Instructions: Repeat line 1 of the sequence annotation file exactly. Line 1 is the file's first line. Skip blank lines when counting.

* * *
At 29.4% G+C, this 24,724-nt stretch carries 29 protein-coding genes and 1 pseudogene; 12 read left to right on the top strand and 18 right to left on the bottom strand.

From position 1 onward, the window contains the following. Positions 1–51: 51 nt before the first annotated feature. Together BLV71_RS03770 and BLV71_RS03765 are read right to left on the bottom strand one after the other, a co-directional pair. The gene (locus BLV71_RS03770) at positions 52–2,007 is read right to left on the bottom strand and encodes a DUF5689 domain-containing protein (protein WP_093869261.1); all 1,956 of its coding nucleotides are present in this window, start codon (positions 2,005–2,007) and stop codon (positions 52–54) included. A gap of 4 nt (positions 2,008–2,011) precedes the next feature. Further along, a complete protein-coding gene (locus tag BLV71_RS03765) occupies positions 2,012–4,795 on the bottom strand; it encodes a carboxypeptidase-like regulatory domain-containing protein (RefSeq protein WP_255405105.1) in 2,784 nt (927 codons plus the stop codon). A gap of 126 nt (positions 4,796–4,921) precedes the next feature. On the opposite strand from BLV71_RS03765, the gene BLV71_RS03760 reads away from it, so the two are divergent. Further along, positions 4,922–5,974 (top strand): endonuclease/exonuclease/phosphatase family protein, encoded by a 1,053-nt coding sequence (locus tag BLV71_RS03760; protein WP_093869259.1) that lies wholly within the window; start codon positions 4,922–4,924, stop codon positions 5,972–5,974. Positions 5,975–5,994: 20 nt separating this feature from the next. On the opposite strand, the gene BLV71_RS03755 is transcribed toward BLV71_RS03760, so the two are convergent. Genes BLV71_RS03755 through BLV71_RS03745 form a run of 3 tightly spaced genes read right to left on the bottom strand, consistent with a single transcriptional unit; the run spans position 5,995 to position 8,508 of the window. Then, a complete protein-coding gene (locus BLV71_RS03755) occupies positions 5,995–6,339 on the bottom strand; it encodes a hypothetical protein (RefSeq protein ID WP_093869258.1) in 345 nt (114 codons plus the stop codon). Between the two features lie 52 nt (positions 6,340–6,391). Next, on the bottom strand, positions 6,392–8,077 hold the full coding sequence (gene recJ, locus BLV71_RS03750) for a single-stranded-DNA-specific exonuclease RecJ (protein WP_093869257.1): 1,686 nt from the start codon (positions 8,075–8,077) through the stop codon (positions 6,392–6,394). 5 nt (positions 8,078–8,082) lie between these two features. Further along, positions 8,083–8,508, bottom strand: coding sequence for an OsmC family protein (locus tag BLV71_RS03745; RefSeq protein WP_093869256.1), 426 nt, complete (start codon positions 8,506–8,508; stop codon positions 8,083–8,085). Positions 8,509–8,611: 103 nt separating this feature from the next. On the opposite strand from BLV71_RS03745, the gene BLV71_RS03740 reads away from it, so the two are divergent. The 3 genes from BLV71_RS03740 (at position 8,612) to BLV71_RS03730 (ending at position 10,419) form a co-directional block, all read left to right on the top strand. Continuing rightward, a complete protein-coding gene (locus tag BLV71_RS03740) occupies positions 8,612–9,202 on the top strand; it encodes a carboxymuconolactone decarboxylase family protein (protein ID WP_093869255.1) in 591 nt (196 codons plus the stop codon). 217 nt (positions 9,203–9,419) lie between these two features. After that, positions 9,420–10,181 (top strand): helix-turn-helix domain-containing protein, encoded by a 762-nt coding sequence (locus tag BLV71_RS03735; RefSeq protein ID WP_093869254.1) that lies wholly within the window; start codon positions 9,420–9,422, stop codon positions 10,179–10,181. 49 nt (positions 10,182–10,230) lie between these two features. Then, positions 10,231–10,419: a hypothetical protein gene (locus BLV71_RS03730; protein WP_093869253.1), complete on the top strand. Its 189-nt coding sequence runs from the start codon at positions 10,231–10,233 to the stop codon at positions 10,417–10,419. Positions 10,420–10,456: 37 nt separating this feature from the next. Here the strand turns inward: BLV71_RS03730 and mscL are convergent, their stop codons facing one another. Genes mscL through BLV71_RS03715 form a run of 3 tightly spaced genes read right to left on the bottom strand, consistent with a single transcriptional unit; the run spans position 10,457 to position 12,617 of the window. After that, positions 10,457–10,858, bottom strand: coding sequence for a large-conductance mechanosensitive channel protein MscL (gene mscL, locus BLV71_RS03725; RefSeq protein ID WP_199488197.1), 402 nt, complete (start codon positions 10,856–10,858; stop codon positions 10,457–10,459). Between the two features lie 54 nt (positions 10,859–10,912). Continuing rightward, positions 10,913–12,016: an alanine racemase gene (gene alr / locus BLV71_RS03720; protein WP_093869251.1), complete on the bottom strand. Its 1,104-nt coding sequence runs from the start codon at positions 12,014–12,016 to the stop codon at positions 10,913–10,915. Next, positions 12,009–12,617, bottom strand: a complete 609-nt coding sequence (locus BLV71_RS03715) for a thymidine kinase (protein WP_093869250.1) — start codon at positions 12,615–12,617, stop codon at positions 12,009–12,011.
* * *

At 29.4% G+C, this 24,724-nt stretch carries 29 protein-coding genes and 1 pseudogene; 12 read left to right on the top strand and 18 right to left on the bottom strand.